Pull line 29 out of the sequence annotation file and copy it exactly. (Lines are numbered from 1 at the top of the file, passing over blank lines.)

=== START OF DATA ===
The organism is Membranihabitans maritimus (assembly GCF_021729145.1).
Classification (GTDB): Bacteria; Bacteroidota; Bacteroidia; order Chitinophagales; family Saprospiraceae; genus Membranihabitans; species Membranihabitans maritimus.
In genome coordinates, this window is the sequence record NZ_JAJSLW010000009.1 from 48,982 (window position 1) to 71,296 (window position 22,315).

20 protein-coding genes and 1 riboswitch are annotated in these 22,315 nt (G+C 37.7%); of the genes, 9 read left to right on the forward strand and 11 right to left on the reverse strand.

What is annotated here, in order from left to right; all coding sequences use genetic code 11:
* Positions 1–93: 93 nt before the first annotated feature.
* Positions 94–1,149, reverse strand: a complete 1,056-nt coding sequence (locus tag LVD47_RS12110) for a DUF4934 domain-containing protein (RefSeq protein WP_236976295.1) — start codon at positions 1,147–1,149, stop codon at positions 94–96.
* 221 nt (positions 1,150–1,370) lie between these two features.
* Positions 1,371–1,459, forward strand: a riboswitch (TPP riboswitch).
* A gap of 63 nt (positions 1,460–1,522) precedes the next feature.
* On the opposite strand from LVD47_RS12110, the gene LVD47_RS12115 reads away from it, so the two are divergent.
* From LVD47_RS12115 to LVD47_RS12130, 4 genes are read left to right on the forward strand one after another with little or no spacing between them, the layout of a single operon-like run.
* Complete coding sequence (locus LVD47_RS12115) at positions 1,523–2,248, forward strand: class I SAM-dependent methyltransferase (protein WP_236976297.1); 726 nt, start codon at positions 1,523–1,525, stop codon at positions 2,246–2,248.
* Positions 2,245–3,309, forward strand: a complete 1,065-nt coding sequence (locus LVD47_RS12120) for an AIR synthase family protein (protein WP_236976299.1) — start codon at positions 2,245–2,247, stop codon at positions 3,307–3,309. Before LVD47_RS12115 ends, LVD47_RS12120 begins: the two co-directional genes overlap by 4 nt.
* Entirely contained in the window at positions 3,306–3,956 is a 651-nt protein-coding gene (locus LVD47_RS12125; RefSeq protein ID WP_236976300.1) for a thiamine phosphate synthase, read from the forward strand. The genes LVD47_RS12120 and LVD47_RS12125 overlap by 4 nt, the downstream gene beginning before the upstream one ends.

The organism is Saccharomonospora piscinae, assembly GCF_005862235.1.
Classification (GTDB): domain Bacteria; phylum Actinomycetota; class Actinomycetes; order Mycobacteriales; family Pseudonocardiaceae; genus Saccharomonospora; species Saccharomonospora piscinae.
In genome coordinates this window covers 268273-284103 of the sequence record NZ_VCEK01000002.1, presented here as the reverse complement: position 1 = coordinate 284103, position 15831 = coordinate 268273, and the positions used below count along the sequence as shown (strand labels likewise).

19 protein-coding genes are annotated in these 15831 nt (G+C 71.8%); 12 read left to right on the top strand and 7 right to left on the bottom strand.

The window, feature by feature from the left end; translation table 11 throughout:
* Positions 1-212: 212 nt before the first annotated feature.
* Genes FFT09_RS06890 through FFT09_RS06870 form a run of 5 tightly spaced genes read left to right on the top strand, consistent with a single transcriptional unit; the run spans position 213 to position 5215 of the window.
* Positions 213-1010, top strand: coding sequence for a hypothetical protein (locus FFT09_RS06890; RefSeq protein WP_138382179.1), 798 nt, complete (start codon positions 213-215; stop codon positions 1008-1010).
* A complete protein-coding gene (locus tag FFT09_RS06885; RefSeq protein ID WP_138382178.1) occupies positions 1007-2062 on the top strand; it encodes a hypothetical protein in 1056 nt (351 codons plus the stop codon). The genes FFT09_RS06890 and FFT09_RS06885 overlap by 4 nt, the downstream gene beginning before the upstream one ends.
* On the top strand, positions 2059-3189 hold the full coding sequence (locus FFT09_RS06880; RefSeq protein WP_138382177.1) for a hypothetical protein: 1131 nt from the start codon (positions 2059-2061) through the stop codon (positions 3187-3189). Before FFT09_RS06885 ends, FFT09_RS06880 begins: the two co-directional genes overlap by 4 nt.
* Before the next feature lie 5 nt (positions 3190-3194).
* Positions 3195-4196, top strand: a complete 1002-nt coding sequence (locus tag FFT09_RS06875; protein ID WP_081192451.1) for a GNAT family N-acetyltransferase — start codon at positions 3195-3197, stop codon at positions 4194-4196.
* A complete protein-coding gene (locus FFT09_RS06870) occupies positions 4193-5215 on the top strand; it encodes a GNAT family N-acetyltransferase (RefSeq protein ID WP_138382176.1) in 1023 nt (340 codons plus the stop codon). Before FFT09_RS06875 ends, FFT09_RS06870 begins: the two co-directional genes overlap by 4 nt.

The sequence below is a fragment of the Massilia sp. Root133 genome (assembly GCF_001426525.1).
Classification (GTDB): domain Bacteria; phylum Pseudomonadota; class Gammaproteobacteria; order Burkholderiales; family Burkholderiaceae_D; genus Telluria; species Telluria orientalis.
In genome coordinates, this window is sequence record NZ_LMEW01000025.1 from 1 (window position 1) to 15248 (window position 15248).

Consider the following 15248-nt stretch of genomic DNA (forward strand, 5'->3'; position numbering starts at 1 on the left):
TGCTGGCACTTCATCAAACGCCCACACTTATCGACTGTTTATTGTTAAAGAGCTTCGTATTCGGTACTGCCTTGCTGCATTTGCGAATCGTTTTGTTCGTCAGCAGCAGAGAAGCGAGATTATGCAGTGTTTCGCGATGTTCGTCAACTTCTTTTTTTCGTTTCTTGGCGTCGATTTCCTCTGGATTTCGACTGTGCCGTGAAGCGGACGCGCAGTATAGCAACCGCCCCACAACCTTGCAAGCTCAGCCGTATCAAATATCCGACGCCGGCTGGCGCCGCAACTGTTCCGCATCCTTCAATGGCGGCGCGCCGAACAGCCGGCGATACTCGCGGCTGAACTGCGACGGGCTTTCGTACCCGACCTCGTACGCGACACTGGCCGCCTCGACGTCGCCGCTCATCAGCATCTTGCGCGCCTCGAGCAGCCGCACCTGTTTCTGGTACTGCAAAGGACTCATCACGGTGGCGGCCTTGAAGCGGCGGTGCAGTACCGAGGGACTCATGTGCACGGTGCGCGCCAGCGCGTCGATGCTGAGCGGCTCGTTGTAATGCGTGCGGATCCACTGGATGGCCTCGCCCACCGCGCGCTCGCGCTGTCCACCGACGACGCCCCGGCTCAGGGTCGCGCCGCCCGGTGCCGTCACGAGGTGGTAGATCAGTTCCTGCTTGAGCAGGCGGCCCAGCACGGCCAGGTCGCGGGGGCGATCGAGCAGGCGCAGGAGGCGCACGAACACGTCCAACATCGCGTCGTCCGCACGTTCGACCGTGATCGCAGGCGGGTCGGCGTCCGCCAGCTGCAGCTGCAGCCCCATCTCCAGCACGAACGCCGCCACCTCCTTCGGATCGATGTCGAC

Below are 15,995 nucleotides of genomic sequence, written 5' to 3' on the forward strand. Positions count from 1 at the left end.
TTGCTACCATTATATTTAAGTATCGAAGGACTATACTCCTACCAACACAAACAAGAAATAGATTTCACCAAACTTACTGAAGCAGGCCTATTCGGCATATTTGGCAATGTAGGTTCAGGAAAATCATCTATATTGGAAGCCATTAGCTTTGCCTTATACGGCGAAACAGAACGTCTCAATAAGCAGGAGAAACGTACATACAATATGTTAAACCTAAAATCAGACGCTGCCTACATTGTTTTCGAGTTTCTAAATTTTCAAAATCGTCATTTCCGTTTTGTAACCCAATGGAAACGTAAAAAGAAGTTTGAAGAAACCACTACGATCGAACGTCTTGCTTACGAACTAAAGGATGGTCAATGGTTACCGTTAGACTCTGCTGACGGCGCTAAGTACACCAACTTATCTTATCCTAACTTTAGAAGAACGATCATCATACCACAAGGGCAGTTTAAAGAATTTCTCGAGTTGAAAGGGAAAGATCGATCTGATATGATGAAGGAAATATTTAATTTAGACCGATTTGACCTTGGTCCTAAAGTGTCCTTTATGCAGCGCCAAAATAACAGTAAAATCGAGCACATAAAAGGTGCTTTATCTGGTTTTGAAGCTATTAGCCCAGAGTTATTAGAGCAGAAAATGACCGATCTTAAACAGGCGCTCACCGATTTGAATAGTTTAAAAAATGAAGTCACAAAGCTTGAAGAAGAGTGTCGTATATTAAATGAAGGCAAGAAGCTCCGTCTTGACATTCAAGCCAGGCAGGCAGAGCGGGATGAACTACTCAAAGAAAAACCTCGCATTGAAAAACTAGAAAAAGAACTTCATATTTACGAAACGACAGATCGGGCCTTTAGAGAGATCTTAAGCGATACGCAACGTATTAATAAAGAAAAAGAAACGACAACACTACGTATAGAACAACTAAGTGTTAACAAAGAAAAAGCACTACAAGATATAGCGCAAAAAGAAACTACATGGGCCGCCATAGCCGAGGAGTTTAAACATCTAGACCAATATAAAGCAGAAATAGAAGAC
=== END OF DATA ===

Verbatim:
The sequence below is a fragment of the Massilia sp. Root133 genome (assembly GCF_001426525.1).